I rolled out of Heathrow with a spring in my step and a vague idea of where I was going. Some quick google searching had shown me that there was a “tube” that ran from Heathrow into downtown London and, from there, I could catch a train up to Sheffield where my van was waiting for me. It was all quite simple on paper so I was prepared for it to be a complete nightmare in reality.
Nothing could be further from the truth. It was pleasant, efficient, and even as things got a bit crowded in the cars, everyone remained courteous. The conductor even apologized because we were running eleven minutes late. Eleven minutes?!?! I have never been on an Amtrak that was not at least 30 minutes behind schedule. Here they were apologizing profusely on the off chance that we would be a few minutes late!
I knew my good luck could not hold out.
I pulled up out front of the flat where the son of the previous Rascal owner was supposed to be waiting for me. He wasn’t. Given that it was only 1:30 in the afternoon, I alotted that he might be at work and so I headed up the street to the local pub for a pint, a ploughman’s meal, and some wifi. One out of three ain't bad.
The beer was tasty but the wifi was non-existent and the only food in the establishment was crisps. No one there could give me an idea of where I might find some free wifi, so I polished off my beer and headed down the street to the corner shop to pick up a pre-paid SIM card for my phone.
I sat down on the steps where the son was supposed to meet me and pondered a most pressing predicament. I had a SIM card, but I had no way of getting the card into my phone. I did not have a small pin for pulling out the old one, and the new card did not come with one. The local construction boom, coupled with the busy streets surrounding the flat led to an interesting assortment of detritus which served as likely candidates for the solution. Bits of a broken hairbrush. A staple from the insulation being pulled out next door. A sliver of cardboard. All had their merits and possible downfalls.
The winner ended up being one of the plastic bits from the hairbrush. I jammed the flexible plastic into the small hole until it stuck, and then pulled it back towards me. The SIM card came with it and continued going. That little thing must have flown a good five feet before landing on some gravel. If this keeps up, I may need a new SIM card when I get home.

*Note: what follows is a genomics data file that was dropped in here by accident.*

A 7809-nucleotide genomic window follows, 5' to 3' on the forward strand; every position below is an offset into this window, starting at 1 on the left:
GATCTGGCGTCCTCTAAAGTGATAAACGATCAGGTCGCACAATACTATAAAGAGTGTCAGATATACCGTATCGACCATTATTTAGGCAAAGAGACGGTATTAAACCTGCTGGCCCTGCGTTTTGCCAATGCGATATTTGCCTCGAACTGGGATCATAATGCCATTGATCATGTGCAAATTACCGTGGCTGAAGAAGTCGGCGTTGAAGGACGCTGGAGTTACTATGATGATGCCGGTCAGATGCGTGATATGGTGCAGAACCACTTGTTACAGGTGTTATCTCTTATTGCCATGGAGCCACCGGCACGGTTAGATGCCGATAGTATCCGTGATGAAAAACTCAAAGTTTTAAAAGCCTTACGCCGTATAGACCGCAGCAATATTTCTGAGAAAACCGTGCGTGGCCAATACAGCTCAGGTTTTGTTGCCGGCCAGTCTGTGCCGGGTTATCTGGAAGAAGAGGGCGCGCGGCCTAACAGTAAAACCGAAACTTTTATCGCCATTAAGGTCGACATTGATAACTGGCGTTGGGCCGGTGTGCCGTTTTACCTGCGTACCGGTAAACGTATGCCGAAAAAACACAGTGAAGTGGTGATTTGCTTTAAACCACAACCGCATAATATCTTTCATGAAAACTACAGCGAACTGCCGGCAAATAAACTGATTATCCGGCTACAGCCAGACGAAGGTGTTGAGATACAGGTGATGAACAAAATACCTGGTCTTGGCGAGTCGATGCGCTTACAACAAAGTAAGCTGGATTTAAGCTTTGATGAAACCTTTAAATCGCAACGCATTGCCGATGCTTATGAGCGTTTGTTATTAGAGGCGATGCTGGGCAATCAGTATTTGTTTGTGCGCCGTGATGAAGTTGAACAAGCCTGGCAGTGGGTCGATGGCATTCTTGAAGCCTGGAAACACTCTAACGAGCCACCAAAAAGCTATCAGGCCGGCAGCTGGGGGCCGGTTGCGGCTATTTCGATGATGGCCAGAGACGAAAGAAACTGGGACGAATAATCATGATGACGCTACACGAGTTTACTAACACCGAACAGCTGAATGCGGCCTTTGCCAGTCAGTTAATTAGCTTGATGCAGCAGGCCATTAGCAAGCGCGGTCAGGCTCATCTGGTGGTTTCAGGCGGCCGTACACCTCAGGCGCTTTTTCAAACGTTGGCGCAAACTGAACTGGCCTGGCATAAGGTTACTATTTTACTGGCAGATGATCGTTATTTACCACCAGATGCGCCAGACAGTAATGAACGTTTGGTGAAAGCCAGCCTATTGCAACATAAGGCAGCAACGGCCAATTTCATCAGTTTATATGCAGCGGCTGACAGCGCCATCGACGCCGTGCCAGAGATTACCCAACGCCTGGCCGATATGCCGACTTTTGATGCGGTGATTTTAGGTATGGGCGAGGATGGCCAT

I dropped in the new SIM card, ready to call home and send a few emails. Nothing happened.
I re-read the directions, following them closely.
I tinkered with it. I yelled at it. I might have even made a few ill-advised threats against it. I was tired, hungry, frustrated, and I just wanted this to be as effortless as the London mass transit system. In the end I pulled out the new card and put back in my old one. I was greeted by a message informing me just how expensive it was going to be to use my original SIM card and I began to panic. My budget for this trip is pretty tight, and the rates they wanted to charge me were enough to get me several miles down the old, and maybe even get me a house in some of the countries I will visit.
In desperation, I used my working SIM card to google what to do about my non-working card. Turns out, in order to get service from the new card, you have to already have service. So I quickly used my expensive American service to activate the new card and then went about finding a new piece of rubbish to pry out the SIM because the last piece broke as soon as it had launched the old card across the yard..
Eventually it all came together and I had a connection to the rest of the world.
But I still didn’t have a vehicle.
By now several hours had passed and I was beginning to wonder if I had the wrong address, had been taken, or just had the wrong day. The neighbors were starting to give me sideways glances for all my hanging around, but I didn’t fancy too many more trips to the pub on an empty stomach. Soon a guy pulled up in a white van and gave me the stare-down. He was a squat, burly black guy who had the powerful hands and forearms of someone in the trades. I asked if he was the son I was supposed to meet. He laughed and said, “No, that guy is white! Are you the fool who is driving that thing back to America?” I assured him I was and from then on Paul and I got along great.
Turns out that Paul works with the previous owner (who is in Greece on a sailing trip) and doesn’t think much of the son (who was still nowhere to be found). We discussed Trump (the first thing everyone wants to talk about), rugby (the first thing I want to talk to everyone about) and eventually settled on the universal topic of “what is wrong with society today”. We managed to kill another forty-five minutes chatting before it was clear that Paul had to be getting home for supper.
Paul suggested an Indian restaurant down the street for me. Great food he assured me. Much better than the fish n chips shop across the street. We shook hands and he shook his head as he got in his van. There was no way he would ever consider driving to Mongolia in the little Rascal.
I stashed my clothes under the Rascal and wandered down the street to find the restaurant. Of course, It was closed. So I am sitting here in the fish n chips shop writing this up. Paul was right: the fish n chips were pretty marginal. But I have two weeks in the UK and I am going to find great fish n chips, tasty Indian food, and a ploughman’s meal! But before I do any of that, I am going to see a man(‘s son) about a van. It is getting late and I still need to find a place to sleep for the night!